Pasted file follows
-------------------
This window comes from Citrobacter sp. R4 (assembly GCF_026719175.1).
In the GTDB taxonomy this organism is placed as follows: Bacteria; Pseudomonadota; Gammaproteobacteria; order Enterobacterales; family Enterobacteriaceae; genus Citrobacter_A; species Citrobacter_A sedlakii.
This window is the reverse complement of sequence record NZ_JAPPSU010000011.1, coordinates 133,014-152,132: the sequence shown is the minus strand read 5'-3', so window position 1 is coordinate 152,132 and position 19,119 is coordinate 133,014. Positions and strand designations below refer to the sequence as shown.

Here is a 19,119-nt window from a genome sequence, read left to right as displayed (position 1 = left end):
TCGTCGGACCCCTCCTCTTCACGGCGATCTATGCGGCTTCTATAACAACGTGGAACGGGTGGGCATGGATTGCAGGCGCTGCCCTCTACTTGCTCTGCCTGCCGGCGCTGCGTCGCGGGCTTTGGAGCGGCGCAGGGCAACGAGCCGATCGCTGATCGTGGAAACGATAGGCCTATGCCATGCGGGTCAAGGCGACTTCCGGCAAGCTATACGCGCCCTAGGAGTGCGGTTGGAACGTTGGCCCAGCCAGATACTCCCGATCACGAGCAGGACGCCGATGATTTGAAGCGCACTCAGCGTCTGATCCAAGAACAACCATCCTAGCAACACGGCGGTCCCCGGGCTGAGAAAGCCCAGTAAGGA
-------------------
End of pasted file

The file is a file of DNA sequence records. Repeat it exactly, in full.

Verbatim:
This window comes from Citrobacter sp. R4 (assembly GCF_026719175.1).
In the GTDB taxonomy this organism is placed as follows: Bacteria; Pseudomonadota; Gammaproteobacteria; order Enterobacterales; family Enterobacteriaceae; genus Citrobacter_A; species Citrobacter_A sedlakii.
This window is the reverse complement of sequence record NZ_JAPPSU010000011.1, coordinates 133,014-152,132: the sequence shown is the minus strand read 5'-3', so window position 1 is coordinate 152,132 and position 19,119 is coordinate 133,014. Positions and strand designations below refer to the sequence as shown.

Here is a 19,119-nt window from a genome sequence, read left to right as displayed (position 1 = left end):
TCGTCGGACCCCTCCTCTTCACGGCGATCTATGCGGCTTCTATAACAACGTGGAACGGGTGGGCATGGATTGCAGGCGCTGCCCTCTACTTGCTCTGCCTGCCGGCGCTGCGTCGCGGGCTTTGGAGCGGCGCAGGGCAACGAGCCGATCGCTGATCGTGGAAACGATAGGCCTATGCCATGCGGGTCAAGGCGACTTCCGGCAAGCTATACGCGCCCTAGGAGTGCGGTTGGAACGTTGGCCCAGCCAGATACTCCCGATCACGAGCAGGACGCCGATGATTTGAAGCGCACTCAGCGTCTGATCCAAGAACAACCATCCTAGCAACACGGCGGTCCCCGGGCTGAGAAAGCCCAGTAAGGA